This blog was originally posted on the Massachusetts Introduced Pests Outreach Blog on March 7th 2017.
Though it’s cold outside now, the spring camping season is rapidly approaching! While many campers like to bring their own firewood to campsites, the invasive wood-boring insects Asian longhorned beetle (ALB) and emerald ash borer make frequent use of firewood to transport themselves to new infestation sites. Worcester has already lost 36,000 trees to date due to the ALB, so the economic and environmental risk these invasive pests pose to the rest of New England’s hardwood forests is immense.
In order to help spread awareness of these pests and the risk they pose, we offer a variety of free outreach materials, including ID cards, pamphlets, and laminated posters suitable for display outdoors. We (staff at Massachusetts Department of Agricultural Resources) also offer “Don’t Move Firewood” material that encourages campers to buy their own firewood at campsites. You can order your free materials using this Google Docs form.
Campers should be aware of the risks involved in moving firewood, even to nearby towns. It is a good idea to be aware of where at each campground you can purchase firewood.
If you want to update your campground’s website with information pertaining to invasive forest, here is some suggested wording:
Bringing firewood from home when you go camping could put your favorite campsite in danger. Tree-killing insects and diseases can hitchhike in firewood and use it to spread to new areas. Instead of bringing firewood with you when you go camping, buy firewood from a location close to where you camp.
For more information, see:
It is the responsibility of all Massachusetts citizens and visitors to make sure we are preserving our natural resources, and being aware of these invasive insects and how to combat their spread is part of that.
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Guest blog by Meredith Whitney, Forest Pest Outreach Coordinator with University of Vermont Extension
Thousands of Vermonters come out of the woodwork every other year to witness the colors, smells, and excitement of the Vermont Flower Show. Upon arrival to the Champlain Valley Exposition in Essex Junction, Vermont visitors first walk through the main garden display. As the Forest Pest Outreach Coordinator with the Vermont Urban and Community Forestry Program, I have the opportunity to attend events such as the Flower Show, where I can reach large numbers of highly engaged members of the public.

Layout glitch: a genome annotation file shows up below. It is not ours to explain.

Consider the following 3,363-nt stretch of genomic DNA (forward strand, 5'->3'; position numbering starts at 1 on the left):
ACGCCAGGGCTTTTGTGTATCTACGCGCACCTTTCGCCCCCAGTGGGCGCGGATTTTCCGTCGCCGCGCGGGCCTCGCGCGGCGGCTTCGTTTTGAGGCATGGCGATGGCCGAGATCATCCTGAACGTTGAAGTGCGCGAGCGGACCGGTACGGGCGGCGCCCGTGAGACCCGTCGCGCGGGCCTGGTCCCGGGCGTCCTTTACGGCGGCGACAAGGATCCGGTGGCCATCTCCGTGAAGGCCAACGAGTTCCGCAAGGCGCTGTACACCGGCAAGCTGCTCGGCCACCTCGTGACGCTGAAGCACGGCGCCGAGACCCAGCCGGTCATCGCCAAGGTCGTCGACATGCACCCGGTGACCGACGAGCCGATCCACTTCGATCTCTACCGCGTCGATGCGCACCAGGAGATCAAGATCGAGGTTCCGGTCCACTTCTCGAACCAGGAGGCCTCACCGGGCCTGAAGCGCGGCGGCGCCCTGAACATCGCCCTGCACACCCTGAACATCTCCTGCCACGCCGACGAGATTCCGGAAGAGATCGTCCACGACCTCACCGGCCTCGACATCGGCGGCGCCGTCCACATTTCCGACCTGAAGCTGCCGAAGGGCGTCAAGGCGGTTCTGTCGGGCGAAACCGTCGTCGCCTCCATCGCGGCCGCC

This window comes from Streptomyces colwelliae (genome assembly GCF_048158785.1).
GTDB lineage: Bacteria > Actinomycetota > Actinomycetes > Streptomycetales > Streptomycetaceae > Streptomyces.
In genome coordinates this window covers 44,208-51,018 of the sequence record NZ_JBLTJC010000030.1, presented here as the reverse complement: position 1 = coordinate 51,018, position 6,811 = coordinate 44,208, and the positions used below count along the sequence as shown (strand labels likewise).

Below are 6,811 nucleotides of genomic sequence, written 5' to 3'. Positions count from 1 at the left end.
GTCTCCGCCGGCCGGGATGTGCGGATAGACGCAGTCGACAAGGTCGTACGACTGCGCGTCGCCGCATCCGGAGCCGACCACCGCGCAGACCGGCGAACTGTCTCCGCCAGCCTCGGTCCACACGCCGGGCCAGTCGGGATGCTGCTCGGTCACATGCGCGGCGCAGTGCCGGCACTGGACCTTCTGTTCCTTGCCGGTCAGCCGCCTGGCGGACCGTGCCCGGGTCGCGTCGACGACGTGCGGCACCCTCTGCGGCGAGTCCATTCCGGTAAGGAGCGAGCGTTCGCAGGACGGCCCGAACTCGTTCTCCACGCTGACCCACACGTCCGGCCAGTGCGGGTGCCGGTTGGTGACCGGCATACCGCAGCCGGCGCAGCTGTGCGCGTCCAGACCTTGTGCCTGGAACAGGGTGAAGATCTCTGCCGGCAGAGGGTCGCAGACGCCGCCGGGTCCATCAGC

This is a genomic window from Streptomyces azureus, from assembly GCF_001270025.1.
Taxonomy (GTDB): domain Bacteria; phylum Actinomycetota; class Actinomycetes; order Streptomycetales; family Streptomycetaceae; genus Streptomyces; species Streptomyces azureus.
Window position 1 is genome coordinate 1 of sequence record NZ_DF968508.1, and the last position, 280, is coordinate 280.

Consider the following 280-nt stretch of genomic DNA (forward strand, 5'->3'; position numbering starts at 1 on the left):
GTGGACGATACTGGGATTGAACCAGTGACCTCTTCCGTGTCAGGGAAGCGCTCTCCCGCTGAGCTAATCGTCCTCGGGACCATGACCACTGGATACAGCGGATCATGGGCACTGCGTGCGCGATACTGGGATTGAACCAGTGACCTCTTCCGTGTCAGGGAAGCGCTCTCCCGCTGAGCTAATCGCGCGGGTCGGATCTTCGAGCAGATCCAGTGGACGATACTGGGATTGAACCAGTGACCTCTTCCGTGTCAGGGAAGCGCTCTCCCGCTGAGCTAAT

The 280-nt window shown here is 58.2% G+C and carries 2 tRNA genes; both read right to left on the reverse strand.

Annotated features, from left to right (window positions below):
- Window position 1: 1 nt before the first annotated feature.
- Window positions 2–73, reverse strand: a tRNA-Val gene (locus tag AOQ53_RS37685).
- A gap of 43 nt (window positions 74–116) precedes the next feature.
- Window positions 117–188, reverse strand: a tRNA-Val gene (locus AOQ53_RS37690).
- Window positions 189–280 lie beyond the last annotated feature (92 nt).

This year, we paid for a 10 x 10 booth in the exhibition hall and displayed large images of the emerald ash borer (EAB) and Asian longhorned beetle (ALB). The Flower Show was a terrific opportunity to use one of the two interactive “face-in-hole” banners that we recently designed. The banners are a fun way to spread the message about not moving firewood and work perfectly for social media posts. Having interactive components to our displays has doubled the number of people who stop by. The banners appeal to young children, their parents, and to many millennials- and each person that takes a photo creates a permanent and shareable reminder about these forest pests, right inside their smartphone!
The Flower Show was bustling this year. All three days were busy and our booth was always full of people asking questions about invasive insects. We recorded 719 people that came and looked at the display. I was surprised at how much people already knew. Nearly everyone who stopped by had heard of at least one of the two pests. The most common response I heard was, “I’ve seen those!” Since neither EAB or ALB have been detected in Vermont yet, I would walk people over to the insect samples, showing them how small the EAB really is, or how similar ALB is to the native six-spotted tiger beetle.
In many cases people felt hopeless at first, and they ask if there is anything they can do about the emerald ash borer. Much like me, they are stunned that it hasn’t shown up in Vermont yet. Last year, Vermont passed a law banning the importation of untreated firewood into the state. We tell them that the simplest and easiest way to slow the spread of invasive species is to buy firewood where you burn it. It is my hope that exhibits like ours at the Flower Show will inspire people to do their part and make a difference.
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